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On June 23, 2021, the United States Supreme Court released its opinion in Cedar Point Nursery v. Hassid, setting an important new precedent on regulatory takings. Under the Fifth and Fourteenth Amendments, private land may not be taken through governmental action without payment of just compensation. Over the years a body of precedent has been established whereby takings are divided into three categories: (i) actions involving a physical invasion or taking of the landowner’s property; (ii) actions depriving the landowner of all economically feasible use of their land; and (iii) other governmental action whereby the landowner’s use of the property is diminished in some respect but nonetheless some economically viable use remains. This latter category is commonly referred to as a “regulatory taking.”

The leading precedent on regulatory takings is the 1978 case of Penn Central Transportation Co. v New York City involving a proposed development extending the height of Grand Central Terminal in New York City. The proposed development was barred by the City on the basis it would compromise the architectural integrity of this historic structure. Penn Central asserted this amounted to a taking of its property rights.  It was undisputed that there was no physical invasion and that an economically viable use of the property remained notwithstanding the City’s denial of Penn Central’s proposed expansion. The US Supreme Court ruled that in this situation the proper test involves a balancing of the landowner’s “reasonable investment backed expectations” and the government’s interest in historic preservation, regulating land use, or promoting “health, safety and welfare.”

This test usually tilts in favor of sustaining the governmental action and the Penn Central case was no exception. Similarly, both the US District Court and the Ninth Circuit held that the California law requiring Cedar Point Nursery to allow labor organizers access to its property in order to solicit its laborers to join the union amounted to a use restriction subject to the Penn Central analysis and rejected Cedar Point’s claim. Key to the lower courts’ decisions was that access was limited to one (1) hour before work, one (1) hour at lunchtime and one (1) hour after work and could be invoked only during four (4) months of the year. In the lower courts’ view, this limited invasion did not unduly interfere with Cedar Point’s operation and did not amount to a compensable taking.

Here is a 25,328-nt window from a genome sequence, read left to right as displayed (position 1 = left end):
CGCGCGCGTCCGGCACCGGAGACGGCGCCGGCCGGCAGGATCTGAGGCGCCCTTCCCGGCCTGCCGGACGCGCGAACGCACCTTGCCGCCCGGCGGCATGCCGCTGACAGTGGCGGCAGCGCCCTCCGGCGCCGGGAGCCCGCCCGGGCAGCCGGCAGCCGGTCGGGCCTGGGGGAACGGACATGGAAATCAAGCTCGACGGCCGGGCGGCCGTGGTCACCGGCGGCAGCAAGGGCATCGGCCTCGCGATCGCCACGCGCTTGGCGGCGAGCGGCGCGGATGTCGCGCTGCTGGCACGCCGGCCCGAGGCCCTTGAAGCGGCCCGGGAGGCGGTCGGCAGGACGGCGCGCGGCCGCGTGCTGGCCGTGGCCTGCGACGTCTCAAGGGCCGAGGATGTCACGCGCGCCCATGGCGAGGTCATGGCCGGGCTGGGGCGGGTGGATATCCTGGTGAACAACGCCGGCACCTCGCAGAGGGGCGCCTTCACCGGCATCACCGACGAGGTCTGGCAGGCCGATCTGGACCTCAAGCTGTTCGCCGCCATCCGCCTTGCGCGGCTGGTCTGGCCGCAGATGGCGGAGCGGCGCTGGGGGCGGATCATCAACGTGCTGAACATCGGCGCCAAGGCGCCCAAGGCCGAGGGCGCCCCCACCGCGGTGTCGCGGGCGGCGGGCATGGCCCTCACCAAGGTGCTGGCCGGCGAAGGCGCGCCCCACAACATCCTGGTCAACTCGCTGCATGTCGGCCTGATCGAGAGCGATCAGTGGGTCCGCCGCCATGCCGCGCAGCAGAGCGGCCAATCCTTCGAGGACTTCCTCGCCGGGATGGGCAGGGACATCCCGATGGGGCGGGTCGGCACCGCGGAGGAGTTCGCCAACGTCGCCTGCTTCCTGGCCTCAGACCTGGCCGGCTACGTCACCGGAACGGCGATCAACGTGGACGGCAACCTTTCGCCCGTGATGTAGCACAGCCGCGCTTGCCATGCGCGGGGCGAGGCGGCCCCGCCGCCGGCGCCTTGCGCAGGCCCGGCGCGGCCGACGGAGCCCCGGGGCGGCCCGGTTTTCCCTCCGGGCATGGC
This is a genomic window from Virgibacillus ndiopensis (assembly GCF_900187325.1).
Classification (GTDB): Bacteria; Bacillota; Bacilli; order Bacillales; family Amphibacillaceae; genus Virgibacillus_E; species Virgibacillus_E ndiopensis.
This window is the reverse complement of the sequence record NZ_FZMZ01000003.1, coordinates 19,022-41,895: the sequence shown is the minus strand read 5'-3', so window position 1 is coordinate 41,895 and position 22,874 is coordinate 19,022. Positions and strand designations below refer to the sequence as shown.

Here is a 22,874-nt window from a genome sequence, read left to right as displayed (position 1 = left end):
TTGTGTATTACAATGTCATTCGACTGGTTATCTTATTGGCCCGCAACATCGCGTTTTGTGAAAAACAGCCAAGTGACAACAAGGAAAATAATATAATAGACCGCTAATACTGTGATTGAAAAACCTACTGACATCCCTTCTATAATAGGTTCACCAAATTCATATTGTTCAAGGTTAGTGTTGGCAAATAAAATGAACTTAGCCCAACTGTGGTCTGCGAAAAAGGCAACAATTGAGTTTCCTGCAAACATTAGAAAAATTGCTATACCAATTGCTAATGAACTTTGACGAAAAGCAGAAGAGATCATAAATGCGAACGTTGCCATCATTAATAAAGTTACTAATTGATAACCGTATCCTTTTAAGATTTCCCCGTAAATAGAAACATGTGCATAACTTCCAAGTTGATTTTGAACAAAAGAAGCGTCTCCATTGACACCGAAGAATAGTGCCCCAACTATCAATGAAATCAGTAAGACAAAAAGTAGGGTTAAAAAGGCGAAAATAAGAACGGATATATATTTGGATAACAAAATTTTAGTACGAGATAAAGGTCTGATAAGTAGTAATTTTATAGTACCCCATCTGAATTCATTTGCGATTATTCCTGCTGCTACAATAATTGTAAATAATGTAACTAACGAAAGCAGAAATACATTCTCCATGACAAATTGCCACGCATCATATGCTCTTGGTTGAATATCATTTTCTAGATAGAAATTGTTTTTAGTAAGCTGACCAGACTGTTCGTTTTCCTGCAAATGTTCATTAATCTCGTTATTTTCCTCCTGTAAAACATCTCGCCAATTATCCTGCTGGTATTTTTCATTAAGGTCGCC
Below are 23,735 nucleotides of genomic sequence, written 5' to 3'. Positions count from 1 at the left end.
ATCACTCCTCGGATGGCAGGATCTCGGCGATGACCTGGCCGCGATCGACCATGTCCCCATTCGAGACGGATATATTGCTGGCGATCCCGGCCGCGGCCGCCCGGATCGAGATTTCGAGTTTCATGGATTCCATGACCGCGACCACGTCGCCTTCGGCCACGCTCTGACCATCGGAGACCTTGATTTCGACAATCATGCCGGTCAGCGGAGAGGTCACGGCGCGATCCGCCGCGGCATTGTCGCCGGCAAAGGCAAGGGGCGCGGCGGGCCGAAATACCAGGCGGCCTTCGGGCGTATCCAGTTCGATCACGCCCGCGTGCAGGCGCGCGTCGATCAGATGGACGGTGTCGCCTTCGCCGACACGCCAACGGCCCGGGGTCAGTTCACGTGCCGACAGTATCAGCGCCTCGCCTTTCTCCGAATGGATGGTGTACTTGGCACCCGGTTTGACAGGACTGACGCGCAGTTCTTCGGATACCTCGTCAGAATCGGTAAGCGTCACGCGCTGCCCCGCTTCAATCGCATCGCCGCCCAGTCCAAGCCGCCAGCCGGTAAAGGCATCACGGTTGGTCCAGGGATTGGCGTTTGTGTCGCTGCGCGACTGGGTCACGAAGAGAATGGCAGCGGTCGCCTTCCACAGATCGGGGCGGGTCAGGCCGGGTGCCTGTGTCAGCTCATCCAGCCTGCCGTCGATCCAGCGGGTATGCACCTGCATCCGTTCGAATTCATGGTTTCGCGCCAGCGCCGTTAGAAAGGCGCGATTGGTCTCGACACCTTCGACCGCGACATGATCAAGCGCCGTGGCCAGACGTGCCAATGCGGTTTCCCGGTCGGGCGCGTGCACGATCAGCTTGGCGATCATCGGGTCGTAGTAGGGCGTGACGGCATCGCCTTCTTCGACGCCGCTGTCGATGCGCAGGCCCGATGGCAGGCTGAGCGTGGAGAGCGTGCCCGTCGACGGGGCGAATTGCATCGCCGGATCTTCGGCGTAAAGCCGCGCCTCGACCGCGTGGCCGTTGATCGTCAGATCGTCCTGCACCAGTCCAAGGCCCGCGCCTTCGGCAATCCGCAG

The US Supreme Court began its analysis by stating that controlling access to one’s property is one of the essential attributes of property ownership. It held that the California law amounted to the taking of an easement whereby Cedar Point was compelled to permit access to its property against its will to the labor organizers. The fact that the right was of a temporary nature only impacted the quantum of compensation due to Cedar Point and not its entitlement to just compensation under the Fifth and Fourteenth Amendments. Since a property interest was being appropriated through governmental action, there was a per se taking and the Penn Central balancing test did not apply. Accordingly, the lower court decisions were reversed and Cedar Point’s entitlement to just compensation for a taking of its property was upheld.

Cedar Point Nursery v. Hassid signals a potentially significant turning point in takings jurisprudence whereby the US Supreme Court is taking a more expansive view of property rights and limiting the applicability of the “regulatory taking” analysis under the Penn Central case. Predictably, the decision provoked a vigorous dissent by three (3) Justices who asserted that the decision would result in an inability on the part of governmental agencies to conduct routine health inspections and the like. This seems rather unlikely but time will tell how far the Supreme Court takes the Cedar Point rationale. Regardless, this case provides a powerful precedent in favor of landowners seeking to vindicate property rights from government action. 

Please contact any member of our land use litigation team comprised of John Walk, Andy Sherrod, Jaime Wisegarver and Alec Boyd to further discuss. 

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Luis F. Ruiz

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